(Bloomberg) -- A Michigan judge dismissed General Motors Co.’s lawsuit that accused Fiat Chrysler of bribing union officials to reach an advantageous labor deal that ultimately hurt GM’s competitive position in its own 2015 bargaining agreement.
“Even the most enthralling drama must eventually reach a conclusion,” David Allen, a Circuit Court judge in Wayne County, wrote in his Oct. 15 dismissal of GM’s claims. The Detroit-based automaker failed to show causation and harm, he ruled, though it presented “a captivating narrative examining the actions of over a dozen characters spanning over a decade.”
The dispute between the two Detroit automakers grew out of a federal probe into corruption at the United Auto Workers, which netted criminal charges against more than a dozen former auto executives and union officials. In July 2009, officials from Fiat Chrysler -- now part of Stellantis NV -- started funneling money from a company-funded UAW training center to union officials. Earlier this year, Fiat Chrysler pleaded guilty to one count of conspiracy and admitted in federal court that it plied labor leaders with millions of dollars in bribes over seven years.
Among the defendants in the now-dismissed lawsuit were former Fiat Chrysler officials Al Iacobelli and Jerome Durden, both of whom received prison sentences in the scheme.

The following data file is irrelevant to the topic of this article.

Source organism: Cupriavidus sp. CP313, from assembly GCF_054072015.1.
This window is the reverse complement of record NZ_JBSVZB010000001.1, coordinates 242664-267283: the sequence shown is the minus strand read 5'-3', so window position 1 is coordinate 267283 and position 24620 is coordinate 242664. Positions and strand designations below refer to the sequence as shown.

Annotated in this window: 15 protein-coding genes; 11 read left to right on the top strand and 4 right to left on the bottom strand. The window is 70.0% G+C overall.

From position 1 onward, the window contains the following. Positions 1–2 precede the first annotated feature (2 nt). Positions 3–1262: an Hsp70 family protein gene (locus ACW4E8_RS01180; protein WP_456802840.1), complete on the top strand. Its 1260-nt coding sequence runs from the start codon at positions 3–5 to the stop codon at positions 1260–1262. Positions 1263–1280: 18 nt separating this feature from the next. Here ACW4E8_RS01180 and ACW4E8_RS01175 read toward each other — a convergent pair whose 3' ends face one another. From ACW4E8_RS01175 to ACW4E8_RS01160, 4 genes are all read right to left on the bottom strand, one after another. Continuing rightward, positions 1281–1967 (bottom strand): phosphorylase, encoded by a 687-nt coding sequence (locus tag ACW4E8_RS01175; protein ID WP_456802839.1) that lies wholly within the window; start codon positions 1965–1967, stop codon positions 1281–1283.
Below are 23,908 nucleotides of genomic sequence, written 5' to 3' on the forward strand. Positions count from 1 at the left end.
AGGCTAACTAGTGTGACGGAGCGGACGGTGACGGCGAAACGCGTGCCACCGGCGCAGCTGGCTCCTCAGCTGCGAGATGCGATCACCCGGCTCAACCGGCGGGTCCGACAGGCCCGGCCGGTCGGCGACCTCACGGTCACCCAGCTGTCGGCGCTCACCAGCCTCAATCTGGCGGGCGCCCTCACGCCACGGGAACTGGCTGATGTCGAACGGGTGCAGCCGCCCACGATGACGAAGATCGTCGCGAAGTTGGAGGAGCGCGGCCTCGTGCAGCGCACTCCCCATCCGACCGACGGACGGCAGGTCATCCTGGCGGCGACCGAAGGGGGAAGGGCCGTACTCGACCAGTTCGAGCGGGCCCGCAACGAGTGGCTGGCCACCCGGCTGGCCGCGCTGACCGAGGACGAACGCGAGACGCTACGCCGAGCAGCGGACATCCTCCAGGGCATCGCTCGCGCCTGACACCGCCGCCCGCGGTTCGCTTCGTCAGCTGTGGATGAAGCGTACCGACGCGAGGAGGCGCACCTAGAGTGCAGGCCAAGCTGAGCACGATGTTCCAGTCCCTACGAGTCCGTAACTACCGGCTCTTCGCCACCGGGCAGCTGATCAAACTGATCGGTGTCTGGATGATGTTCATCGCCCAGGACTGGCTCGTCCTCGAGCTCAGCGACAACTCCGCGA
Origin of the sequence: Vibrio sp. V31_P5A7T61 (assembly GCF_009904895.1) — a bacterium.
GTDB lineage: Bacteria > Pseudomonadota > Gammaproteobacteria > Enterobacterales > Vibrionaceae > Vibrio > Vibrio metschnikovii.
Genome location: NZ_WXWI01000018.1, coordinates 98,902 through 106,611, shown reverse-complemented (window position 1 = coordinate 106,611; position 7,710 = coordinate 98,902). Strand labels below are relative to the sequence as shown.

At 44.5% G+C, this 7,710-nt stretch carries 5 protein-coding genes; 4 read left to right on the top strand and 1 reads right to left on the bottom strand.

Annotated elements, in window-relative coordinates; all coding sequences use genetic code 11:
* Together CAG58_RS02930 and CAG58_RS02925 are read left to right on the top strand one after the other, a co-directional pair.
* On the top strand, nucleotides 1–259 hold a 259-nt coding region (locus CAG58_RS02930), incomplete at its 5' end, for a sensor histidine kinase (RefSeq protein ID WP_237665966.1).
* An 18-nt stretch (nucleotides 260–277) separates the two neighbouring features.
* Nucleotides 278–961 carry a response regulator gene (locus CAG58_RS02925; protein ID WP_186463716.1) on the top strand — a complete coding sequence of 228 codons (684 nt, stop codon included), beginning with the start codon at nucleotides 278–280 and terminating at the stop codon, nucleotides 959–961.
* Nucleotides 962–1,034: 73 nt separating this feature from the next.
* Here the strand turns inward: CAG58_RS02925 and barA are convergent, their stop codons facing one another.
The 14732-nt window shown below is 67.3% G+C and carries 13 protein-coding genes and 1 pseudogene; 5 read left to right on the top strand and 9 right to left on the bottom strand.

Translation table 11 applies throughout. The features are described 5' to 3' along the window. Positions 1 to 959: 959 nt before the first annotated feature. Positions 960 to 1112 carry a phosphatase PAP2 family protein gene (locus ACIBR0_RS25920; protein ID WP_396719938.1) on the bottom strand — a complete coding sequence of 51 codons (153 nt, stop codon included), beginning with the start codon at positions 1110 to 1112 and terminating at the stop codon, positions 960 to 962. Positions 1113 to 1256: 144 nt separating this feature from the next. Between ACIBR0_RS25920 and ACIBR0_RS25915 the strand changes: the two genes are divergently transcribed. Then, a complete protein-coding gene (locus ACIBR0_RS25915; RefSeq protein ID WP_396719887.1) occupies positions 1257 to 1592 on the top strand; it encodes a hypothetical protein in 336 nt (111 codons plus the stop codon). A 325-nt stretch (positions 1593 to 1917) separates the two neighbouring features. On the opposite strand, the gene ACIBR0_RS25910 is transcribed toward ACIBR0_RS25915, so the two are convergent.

GM had claimed the bribery scheme resulted in Chrysler winning favorable terms in labor agreements that it was unable to win in its own bargaining efforts. In July 2020, a federal judge dismissed a related racketeering lawsuit in which GM sought billions of dollars in damage from Fiat Chrysler; in March 2021, GM urged a federal appeals court to revive the case.
GM didn’t immediately respond to a request for comment outside regular business hours.
“As we have said from the date the original lawsuit was filed, it is meritless,” said Shawn Morgan, a spokesperson for Stellantis NV, which was formed from the merger of PSA Group and Fiat Chrysler earlier this year. The company will continue to defend itself as needed, Morgan said.
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